Sebastian Vettel: Red Bull could challenge Mercedes in Monaco
Sebastian Vettel believes his Red Bull team could challenge Mercedes for victory at the next race in Monaco.
Mercedes have dominated the season so far, winning all five races, but the world champion believes Monaco's unique characteristics will help Red Bull.
Asked if they could compete with Mercedes there, Vettel said: "I think yes. It is difficult to predict but maybe in Monaco you need less power.
"You still need power, but maybe a little bit less than in other places."
Red Bull are being held back this year by their Renault engine, which team principal Christian Horner says is "80 or 90bhp down on the Mercedes".
The car itself is at least as fast as the Mercedes in the corners, which predominate on the tight and twisty Monaco street circuit.
Vettel, speaking after this week's Barcelona test, said he felt much more comfortable in his car on his way to fourth place in the Spanish Grand Prix on Sunday after a difficult start to the season.
The German had struggled in the previous two races in Bahrain and China, in both of which he was out-paced by team-mate Daniel Ricciardo.
Vettel had a troubled weekend in Spain, with reliability problems leaving him short of track time and 15th on the grid, but he fought back through the field impressively in the race to finish one place behind Ricciardo, who qualified third.
"Sunday was already a step in the right direction," Vettel said. "Obviously, last weekend was a very short weekend from my side with few laps but it was definitely a much better feeling in the car than previous races."
Spain was, however, a breakthrough for Vettel in key areas.
His struggles in the early part of the season were caused by the Red Bull not behaving the way he wanted following this year's rule changes.
Over the last three years Vettel adopted a unique driving style to extract the best from Red Bull's exploitation of exhaust-influenced rear aerodynamics, which the team managed better than any rival.
Vettel would destabilise the rear of the car on corner entry, so it was pointed quickly towards the exit, and then stabilise the resultant slide by getting on the throttle, which forced exhaust gas to flow over the aerodynamic parts at the back of the car and create downforce and grip.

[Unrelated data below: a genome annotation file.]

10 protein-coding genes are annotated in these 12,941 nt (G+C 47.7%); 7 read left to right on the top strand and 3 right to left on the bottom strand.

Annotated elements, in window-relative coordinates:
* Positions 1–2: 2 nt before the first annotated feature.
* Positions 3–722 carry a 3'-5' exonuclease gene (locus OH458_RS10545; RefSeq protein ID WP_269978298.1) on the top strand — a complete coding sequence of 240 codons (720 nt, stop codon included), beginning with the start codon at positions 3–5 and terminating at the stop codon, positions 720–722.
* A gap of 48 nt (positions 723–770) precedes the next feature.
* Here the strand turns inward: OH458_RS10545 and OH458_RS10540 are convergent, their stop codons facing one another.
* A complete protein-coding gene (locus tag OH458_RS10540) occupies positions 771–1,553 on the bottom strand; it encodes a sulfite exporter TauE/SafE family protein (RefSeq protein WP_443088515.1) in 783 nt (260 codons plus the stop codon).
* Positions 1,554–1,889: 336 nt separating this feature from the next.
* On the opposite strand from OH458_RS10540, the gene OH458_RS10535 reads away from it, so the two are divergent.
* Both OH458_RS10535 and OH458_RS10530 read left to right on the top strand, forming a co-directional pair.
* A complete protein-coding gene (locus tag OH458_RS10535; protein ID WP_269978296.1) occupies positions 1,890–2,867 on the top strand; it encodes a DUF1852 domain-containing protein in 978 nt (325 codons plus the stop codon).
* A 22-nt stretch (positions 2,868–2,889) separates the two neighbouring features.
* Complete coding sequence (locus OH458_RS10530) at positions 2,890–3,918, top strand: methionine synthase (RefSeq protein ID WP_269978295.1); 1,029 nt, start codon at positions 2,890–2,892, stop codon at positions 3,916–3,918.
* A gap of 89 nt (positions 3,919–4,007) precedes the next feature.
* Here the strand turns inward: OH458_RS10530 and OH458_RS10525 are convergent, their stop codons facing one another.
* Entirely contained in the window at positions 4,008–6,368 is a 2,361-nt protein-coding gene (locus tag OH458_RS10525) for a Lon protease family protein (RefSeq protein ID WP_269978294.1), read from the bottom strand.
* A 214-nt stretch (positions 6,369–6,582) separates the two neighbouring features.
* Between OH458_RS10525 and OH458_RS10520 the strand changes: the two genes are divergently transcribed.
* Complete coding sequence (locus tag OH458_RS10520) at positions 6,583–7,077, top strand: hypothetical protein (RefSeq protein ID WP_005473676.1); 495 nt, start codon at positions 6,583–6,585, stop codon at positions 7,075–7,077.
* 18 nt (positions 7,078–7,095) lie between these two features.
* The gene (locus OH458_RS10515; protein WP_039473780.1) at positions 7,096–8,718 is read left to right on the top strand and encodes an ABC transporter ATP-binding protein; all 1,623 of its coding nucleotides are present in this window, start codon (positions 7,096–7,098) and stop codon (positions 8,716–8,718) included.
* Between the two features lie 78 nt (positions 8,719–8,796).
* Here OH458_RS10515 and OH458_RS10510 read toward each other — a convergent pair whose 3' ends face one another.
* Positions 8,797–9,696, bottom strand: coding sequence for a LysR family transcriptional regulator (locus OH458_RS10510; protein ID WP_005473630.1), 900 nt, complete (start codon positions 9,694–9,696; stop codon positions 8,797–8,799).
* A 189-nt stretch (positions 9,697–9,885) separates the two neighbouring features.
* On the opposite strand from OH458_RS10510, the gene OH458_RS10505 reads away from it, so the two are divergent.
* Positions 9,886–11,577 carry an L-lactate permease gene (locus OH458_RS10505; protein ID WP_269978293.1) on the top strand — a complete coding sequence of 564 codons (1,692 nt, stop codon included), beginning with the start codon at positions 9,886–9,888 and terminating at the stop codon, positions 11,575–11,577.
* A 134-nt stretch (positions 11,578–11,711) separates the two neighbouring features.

But 'exhaust-blowing' is not possible this year because the exhaust pipe position has changed.
For this season Vettel had been trying to drive the car in his previous style, but because it lacked the grip to make it work he was slower and had higher tyre wear than the smoother Ricciardo because the car was sliding too much.
Red Bull say Vettel had not changed his driving style in the first four races because he knew that if the team could make the car work the way he wanted he could gain a lot of lap time.
But before the Spanish race he was persuaded that the team would not be able to make the car behave like it had in 2013 and that he had to change his driving accordingly.
Horner said: "Sebastian is very demanding of what he wants in the car and he creates lap time in a very specific way.
"With the immaturity of these engines we have not been able to replicate that for him and it's about meeting in the middle."
Another problem was that Vettel's driving style relies on him being able to accurately predict the grip levels and behaviour of the outside rear tyre in cornering.
But that was difficult because the Renault engine's torque delivery and energy recovery systems were still "crude", according to Horner.
The energy-recovery and torque delivery affect the physical behaviour of the car on corner entry and exit.
Renault head of track operations Remi Taffin said this aspect of the engine was improved ahead of the Spanish GP.
"The main issue Vettel has with the Renault power unit is driveability," Taffin said.
"He is very sensitive to the torque delivery. We had a lot to do in this area and I think now we are in a position which Sebastian is happy with and he can start on working with the car.
"If Sebastian is happy with the driveability it can be a question of tenths [of a second per lap]. So it could be three, four, five tenths. If he is very happy with the car and he can nurse the tyre, at the end of the race it is seconds."